Through this magisterial volume which she calls the book of my books Wendy Doniger, widely acknowledged as one of the greatest and most original scholars of Hinduism, enlarges our understanding of an ancient and complex religion. Comprising a series of connected essays, On Hinduism examines many of the most crucial and contested issues in Hinduism, from the time of the Vedas to the present day: Are Hindus monotheists or polytheists? Is it possible to reconcile images of god with qualities (saguna) and without qualities (nirguna)? How can atheists be Hindu, and how can unrepentant Hindu sinners obtain salvation? Why have Hindus devoted so much attention to addictions, and why have they always been ambivalent about non-injury (ahimsa)? How have Hindu ideas about death, rebirth and karma changed in the course of history, and what do dogs and cows tell us about Hinduism? How and under what conditions does a pluralistic religion remarkable for its intellectual tolerance foster intolerance?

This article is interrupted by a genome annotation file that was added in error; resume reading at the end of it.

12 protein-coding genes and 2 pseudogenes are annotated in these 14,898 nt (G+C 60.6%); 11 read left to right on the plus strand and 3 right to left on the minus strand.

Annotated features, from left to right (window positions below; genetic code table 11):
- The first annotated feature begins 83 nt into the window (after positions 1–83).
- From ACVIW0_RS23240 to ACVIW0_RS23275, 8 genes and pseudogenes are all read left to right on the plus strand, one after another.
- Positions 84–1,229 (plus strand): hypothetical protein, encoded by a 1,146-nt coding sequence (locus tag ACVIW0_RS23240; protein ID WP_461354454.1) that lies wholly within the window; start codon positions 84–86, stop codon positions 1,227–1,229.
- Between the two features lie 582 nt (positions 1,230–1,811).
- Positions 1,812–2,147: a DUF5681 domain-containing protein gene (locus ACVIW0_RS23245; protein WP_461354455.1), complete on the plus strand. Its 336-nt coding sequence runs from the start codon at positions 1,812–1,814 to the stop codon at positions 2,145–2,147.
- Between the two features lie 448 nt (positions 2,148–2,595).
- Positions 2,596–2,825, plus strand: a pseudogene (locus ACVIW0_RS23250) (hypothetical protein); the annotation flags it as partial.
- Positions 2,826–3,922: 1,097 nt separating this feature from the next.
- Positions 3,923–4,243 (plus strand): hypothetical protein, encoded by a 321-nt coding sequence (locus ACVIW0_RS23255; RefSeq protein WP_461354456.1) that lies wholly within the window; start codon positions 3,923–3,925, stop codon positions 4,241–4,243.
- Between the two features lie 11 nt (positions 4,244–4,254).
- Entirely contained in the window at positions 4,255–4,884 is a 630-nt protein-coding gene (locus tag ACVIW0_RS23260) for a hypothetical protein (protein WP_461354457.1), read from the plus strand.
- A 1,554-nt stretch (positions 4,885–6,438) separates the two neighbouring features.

The book closes with short autobiographical essays in which Doniger looks back upon her academic career complete with its Orientalist heritage, self-critiques and controversies and talks eloquently and movingly about the influence of Hinduism on her own philosophy of life.
Drawing upon Donigers writing over forty years, On Hinduism is scholarship of the highest order, and a compelling analysis of one of the worlds great faiths.